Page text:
What Causes You To Have Molluscum Contagiosum?

Molluscum contagiosum is a viral infection characterized by the appearance of single or multiple bumps on the skin. It is a chronic infection. It affects mostly children. It is not a harmful condition. It is represented by the presence of a small raised papule on the skin. This papule can be painless with itching. It is caused when a person comes in contact with the skin of the affected person or contaminated objects or through sexual contact. It resolves by itself. Treatment may be required in old children and adults. Creams, gels, liquids, and cryotherapy can be used to treat this infection.

What Causes You To Have Molluscum Contagiosum?

What Causes You To Have Molluscum Contagiosum?

Molluscum contagiosum is a common infection of the skin caused by a virus named molluscum contagiosum. This virus is a member of the poxvirus family. It appears singly or in groups in the form of white papules on the skin. Molluscum contagiosum is most common in children. However, it can appear at any age. It develops in the face, trunk, and extremities in children. In adults, it appears on genitals, abdomen and inner side of thighs. It is a harmless condition. It can spread to other parts of the skin.

Molluscum contagiosum is a type of infection of the skin caused by molluscum contagiosum virus (MCV). The virus belongs to the poxvirus family. This virus affects a person who has low immunity or suppressed immune system as seen in cases of HIV or AIDS. The virus is contagious in nature can spread to other persons through following ways-

Direct Contact-this disease can be transmitted with the skin lesion of an affected person. Children may catch the infection during normal play with affected persons. The virus exists on the surface of the skin. It is transmitted in players who have direct skin to skin contact with affected players in wrestling, baseball, etc.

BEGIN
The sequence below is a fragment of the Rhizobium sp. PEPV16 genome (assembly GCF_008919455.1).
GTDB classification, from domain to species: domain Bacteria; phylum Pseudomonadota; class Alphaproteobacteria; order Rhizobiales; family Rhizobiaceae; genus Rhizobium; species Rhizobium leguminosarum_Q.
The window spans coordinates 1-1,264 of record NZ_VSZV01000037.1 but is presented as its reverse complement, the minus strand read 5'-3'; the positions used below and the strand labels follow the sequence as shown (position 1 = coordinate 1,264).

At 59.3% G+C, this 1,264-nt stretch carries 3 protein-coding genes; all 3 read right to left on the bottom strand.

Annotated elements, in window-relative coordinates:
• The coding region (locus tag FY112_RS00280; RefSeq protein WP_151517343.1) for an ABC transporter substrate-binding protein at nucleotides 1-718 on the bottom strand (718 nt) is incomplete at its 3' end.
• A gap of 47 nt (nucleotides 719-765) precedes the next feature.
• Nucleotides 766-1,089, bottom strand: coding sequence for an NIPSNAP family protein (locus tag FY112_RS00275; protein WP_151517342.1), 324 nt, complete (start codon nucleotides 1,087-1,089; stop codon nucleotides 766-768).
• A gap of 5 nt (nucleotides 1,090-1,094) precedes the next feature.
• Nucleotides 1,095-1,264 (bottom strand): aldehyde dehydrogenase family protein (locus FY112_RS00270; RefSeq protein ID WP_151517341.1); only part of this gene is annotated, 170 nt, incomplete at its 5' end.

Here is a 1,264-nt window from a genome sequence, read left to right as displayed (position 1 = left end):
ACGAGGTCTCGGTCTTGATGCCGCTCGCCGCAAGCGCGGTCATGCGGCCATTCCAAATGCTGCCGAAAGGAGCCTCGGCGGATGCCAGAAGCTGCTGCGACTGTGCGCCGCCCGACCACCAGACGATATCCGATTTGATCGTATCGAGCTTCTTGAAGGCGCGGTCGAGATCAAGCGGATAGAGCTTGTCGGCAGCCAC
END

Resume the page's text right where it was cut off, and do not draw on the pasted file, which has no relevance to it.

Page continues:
Contaminated Objects-the disease can spread through direct contact with contaminated objects such as toys, towels or clothes.

Sexual Contact– sexual contact with an affected person that involves intimate physical relationship or sexual activity causes Molluscum contagiosum.

The virus can also spread to other parts of the body in the same person through rubbing or scratching or shaving the bump and then touching other parts. This viral infection can go on its own. It may take six months to one year to resolve completely. It is not clear that how much time will be taken by the infection to remain contagious.

Risk Factors For Molluscum Contagiosum

Molluscum contagiosum can happen to any person at any age. But some people are more prone to catch such an infection. The risk factors of this infection are in following people-

  • Young children who are at the age of 1 to 10 years
  • People who have weak immunity due to organ transplants or cancer treatments
  • People living in tropical areas
  • People having atopic dermatitis that causes scales and itchy rashes
  • People participating in contact sports like football or wrestling where there is direct skin to skin contact.

Symptoms Of Molluscum Contagiosum

Molluscum contagiosum is represented by the growth of one or more small-sized, firm, raised spots in the form of papules on the skin. The papule has a small dimple in the middle. It may appear as a single growth or a cluster of growths. It is usually painless with itching. It begins as a firm dome-shaped flesh colored pimple which becomes softer with time. It looks like a white pearl. It gets inflamed or red only when it is rubbed or scratched. It turns red with passing time and gets drained by itself.


Molluscum contagiosum is caused by a virus belonging to the pox-virus family. It appears in persons at any age, especially in immune-deprived persons. It spreads to affected areas through scratching in the same person. Molluscum contagiosum can spread through direct contact with an affected person or contaminated objects or sexual contact.

Also Read:

Team PainAssist
Team PainAssist
Written, Edited or Reviewed By: Team PainAssist, Pain Assist Inc. This article does not provide medical advice. See disclaimer
Last Modified On:February 12, 2019

Recent Posts

Related Posts